1971. Discourse Grammars and the Structure of Mathematical Reasoning II: The Nature of a Correct Theory of Proof and Its Value, Journal of Structural Learning 3, #2, 1–16. REPRINTED 1976. Structural Learning II Issues and Approaches, ed. J. Scandura, Gordon & Breach Science Publishers, New York, MR56#15263. -/- This is the second of a series of three articles dealing with application of linguistics and logic to the study of mathematical reasoning, especially in the setting of a concern for improvement (...)
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  39. What is Proof of Concept Research and How Does It Generate Epistemic and Ethical Categories for Future Scientific Practice?Catherine Elizabeth Kendig - 2016 - Science and Engineering Ethics 22 (3):735-753.
    Proof of concept” is a phrase frequently used in descriptions of research sought in program announcements, in experimental studies, and in the marketing of new technologies. It is often coupled with either a short definition or none at all, its meaning assumed to be fully understood. This is problematic. As a phrase with potential implications for research and technology, its assumed meaning requires some analysis to avoid it becoming a descriptive category that refers to all things scientifically exciting. I (...)
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  40.  39
    Proof Theory for Reasoning with Euler Diagrams: A Logic Translation and Normalization.Ryo Takemura - 2013 - Studia Logica 101 (1):157-191.
    Proof-theoretical notions and techniques, developed on the basis of sentential/symbolic representations of formal proofs, are applied to Euler diagrams. A translation of an Euler diagrammatic system into a natural deduction system is given, and the soundness and faithfulness of the translation are proved. Some consequences of the translation are discussed in view of the notion of free ride, which is mainly discussed in the literature of cognitive science as an account of inferential efficacy of diagrams. The translation enables us (...)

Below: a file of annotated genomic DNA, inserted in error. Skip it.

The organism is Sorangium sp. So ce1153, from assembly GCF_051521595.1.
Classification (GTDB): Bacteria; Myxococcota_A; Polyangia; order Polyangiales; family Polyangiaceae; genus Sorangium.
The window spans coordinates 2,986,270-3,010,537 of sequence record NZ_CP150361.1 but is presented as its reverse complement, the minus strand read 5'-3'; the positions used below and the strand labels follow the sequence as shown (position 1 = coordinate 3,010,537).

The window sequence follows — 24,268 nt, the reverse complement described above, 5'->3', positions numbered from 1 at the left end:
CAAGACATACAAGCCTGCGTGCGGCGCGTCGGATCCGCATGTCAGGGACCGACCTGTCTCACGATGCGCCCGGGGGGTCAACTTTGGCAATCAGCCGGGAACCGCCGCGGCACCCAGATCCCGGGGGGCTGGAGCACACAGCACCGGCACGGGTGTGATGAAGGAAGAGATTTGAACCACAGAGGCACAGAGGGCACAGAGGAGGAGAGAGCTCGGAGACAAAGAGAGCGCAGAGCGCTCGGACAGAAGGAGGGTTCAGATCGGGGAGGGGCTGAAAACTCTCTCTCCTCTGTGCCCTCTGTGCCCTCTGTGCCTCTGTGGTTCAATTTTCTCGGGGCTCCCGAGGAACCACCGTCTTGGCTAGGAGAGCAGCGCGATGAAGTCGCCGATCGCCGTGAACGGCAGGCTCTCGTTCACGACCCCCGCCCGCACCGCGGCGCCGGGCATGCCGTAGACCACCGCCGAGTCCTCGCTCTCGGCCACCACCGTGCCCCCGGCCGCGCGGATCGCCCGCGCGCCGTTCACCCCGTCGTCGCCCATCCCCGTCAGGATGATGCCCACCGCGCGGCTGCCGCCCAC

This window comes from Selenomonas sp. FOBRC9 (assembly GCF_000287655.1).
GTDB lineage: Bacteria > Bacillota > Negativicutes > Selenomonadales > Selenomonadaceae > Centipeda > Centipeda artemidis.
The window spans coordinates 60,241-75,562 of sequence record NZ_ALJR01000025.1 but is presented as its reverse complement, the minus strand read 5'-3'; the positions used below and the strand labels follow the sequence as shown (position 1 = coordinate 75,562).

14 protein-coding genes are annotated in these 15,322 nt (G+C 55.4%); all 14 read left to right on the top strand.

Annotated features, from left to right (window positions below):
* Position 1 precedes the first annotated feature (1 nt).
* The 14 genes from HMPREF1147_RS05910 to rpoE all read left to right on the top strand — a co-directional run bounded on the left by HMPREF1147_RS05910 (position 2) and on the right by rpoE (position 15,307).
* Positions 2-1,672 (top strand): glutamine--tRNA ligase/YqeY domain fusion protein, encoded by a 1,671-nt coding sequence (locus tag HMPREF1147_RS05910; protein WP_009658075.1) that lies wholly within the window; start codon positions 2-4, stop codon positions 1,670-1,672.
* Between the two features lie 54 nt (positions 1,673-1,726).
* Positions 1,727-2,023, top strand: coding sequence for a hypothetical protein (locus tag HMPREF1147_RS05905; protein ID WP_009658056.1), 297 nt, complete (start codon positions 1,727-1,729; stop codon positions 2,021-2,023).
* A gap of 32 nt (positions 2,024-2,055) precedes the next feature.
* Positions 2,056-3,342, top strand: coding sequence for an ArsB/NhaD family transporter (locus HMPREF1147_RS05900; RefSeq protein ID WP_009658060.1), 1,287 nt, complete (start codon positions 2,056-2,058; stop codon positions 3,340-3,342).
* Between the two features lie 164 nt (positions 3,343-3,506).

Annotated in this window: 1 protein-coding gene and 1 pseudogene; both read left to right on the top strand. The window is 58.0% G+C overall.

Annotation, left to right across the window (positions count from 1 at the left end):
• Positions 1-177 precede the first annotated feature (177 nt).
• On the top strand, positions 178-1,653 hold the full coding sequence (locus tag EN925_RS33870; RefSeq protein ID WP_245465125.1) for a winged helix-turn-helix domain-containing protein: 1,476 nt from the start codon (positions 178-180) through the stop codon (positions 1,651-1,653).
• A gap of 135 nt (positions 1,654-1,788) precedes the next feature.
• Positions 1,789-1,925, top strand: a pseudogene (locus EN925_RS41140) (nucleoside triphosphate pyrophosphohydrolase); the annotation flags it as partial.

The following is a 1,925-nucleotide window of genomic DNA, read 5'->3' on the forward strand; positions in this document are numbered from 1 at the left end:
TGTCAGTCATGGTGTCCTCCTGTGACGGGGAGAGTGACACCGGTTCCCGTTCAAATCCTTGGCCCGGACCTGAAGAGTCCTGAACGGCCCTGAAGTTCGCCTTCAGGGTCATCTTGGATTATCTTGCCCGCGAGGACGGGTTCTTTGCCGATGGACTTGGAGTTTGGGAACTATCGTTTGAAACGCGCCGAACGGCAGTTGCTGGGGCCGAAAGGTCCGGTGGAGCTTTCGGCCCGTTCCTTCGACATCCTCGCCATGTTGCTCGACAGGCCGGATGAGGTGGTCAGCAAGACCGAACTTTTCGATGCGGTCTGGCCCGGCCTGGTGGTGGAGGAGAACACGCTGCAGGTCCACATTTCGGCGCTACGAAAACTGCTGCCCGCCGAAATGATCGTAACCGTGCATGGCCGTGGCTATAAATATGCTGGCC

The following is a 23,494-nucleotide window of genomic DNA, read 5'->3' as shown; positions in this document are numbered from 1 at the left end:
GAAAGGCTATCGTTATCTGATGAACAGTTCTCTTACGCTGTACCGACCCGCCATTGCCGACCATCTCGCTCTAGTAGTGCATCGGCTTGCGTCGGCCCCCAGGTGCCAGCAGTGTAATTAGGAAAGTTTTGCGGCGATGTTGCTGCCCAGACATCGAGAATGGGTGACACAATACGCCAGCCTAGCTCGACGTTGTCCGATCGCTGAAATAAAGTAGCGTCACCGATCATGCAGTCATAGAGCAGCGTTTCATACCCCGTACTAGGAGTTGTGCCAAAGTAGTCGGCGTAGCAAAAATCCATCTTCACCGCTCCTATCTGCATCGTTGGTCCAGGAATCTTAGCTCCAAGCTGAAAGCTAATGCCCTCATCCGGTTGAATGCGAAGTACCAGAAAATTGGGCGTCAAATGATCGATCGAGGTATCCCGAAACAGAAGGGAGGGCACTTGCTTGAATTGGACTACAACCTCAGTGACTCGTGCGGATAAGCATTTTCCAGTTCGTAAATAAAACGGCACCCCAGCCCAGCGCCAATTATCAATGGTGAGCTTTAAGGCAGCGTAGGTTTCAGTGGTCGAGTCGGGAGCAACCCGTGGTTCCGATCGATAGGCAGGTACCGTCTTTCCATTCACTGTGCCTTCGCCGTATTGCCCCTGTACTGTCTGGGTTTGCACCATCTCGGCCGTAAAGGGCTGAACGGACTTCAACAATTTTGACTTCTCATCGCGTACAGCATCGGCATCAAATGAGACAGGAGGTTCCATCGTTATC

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  41.  85
    Surviving Abduction.Walter Carnielli - 2006 - Logic Journal of the IGPL 14 (2):237-256.
    Abduction or retroduction, as introduced by C.S. Peirce in the double sense of searching for explanatory instances and providing an explanation is a kind of complement for usual argumentation. There is, however, an inferential step from the explanandum to the abductive explanans . Whether this inferential step can be captured by logical machinery depends upon a number of assumptions, but in any case it suffers in principle from the triviality objection: any time a singular contradictory explanans occurs, the system (...)
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  42.  48
    Conditionals and Theory Change: Revisions, Expansions, and Additions. [REVIEW]Hans Rott - 1989 - Synthese 81 (1):91-113.
    This paper dwells upon formal models of changes of beliefs, or theories, which are expressed in languages containing a binary conditional connective. After defining the basic concept of a (non-trivial) belief revision model. I present a simple proof of Gärdenfors''s (1986) triviality theorem. I claim that on a proper understanding of this theorem we must give up the thesis that consistent revisions (additions) are to be equated with logical expansions. If negated or might conditionals are interpreted on the (...)
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  43.  64
    Presentism and the Triviality Objection.Takeshi Sakon - 2015 - Philosophia 43 (4):1089-1109.
    Presentism is usually understood as the thesis that only the present exists whereas the rival theory of eternalism is usually understood as the thesis that past, present, and future things are all equally real. The significance of this debate has been threatened by the so-called triviality objection, which allegedly shows that the presentist thesis is either trivially true or obviously false: Presentism is trivially true if it is read as saying that everything that exists now is present, and it (...)
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  44.  41
    Revisiting Dummett's Proof-Theoretic Justification Procedures.Hermógenes Oliveira - 2017 - In Pavel Arazim & Tomáš Lávička (eds.), The Logica Yearbook 2016. London: College Publications. pp. 141-155.